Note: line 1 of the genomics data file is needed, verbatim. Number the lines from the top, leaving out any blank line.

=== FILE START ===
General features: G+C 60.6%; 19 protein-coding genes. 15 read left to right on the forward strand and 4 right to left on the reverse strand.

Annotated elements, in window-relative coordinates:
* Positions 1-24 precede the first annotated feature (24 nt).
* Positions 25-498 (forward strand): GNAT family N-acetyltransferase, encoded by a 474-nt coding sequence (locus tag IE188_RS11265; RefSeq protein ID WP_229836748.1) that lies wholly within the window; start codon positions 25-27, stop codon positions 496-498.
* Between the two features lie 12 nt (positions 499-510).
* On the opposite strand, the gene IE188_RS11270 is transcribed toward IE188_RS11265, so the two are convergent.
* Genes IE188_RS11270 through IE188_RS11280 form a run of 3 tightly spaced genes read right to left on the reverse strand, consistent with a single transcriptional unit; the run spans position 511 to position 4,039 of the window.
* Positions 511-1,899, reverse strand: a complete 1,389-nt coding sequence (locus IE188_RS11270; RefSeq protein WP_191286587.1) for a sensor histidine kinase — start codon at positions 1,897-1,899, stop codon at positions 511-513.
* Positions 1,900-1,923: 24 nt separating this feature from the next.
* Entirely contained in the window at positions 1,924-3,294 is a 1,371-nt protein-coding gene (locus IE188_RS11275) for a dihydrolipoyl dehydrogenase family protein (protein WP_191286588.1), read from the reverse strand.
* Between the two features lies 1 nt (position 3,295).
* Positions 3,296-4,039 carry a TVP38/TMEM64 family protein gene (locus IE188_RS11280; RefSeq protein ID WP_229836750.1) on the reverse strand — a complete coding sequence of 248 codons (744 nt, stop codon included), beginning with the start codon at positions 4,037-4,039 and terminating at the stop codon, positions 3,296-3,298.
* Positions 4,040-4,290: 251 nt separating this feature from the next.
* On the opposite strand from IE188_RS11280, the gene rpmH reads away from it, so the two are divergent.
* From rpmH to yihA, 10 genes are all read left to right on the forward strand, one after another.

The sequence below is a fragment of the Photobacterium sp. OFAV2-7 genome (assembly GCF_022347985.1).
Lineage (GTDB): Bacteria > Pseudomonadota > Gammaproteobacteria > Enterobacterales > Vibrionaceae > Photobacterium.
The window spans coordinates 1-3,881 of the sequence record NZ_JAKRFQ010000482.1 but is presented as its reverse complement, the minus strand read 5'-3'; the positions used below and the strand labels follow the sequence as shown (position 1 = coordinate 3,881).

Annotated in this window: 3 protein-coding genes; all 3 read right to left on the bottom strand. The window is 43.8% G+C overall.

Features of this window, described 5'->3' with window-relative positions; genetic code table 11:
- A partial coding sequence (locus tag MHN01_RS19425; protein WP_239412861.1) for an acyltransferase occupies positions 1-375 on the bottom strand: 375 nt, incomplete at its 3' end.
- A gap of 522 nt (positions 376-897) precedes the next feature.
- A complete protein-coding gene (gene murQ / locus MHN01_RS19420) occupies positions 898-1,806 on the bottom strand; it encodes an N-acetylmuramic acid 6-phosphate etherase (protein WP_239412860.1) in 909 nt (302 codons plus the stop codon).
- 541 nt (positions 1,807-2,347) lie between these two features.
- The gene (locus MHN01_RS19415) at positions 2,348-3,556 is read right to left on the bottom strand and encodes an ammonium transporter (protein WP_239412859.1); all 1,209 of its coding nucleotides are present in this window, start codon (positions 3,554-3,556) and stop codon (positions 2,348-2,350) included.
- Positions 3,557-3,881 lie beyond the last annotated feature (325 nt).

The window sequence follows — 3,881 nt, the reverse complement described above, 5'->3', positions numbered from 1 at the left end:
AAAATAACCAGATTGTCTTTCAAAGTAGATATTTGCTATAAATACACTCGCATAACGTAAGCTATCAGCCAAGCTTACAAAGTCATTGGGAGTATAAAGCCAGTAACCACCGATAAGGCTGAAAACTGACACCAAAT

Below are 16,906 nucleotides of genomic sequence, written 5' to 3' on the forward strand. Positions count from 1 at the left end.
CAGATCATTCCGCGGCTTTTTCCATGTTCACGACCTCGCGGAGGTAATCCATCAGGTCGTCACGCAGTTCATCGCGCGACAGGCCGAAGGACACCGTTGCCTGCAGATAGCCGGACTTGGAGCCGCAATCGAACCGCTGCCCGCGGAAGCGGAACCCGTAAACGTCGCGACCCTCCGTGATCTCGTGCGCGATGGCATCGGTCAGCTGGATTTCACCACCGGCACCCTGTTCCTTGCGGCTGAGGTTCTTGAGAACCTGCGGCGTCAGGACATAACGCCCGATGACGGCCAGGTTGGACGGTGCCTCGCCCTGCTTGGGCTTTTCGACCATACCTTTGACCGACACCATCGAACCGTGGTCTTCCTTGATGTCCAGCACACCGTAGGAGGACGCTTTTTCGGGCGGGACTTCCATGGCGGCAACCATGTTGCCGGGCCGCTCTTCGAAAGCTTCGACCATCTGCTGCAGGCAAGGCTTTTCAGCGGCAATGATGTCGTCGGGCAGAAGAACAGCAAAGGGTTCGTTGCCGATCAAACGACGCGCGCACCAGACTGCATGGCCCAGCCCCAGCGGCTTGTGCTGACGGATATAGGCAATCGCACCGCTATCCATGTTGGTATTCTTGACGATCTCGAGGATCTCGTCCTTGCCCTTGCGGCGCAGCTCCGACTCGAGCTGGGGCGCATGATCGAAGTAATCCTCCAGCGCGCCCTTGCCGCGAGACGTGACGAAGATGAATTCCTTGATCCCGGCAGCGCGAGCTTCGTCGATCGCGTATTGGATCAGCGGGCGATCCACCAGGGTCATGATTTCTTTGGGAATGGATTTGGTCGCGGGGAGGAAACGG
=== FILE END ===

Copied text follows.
General features: G+C 60.6%; 19 protein-coding genes. 15 read left to right on the forward strand and 4 right to left on the reverse strand.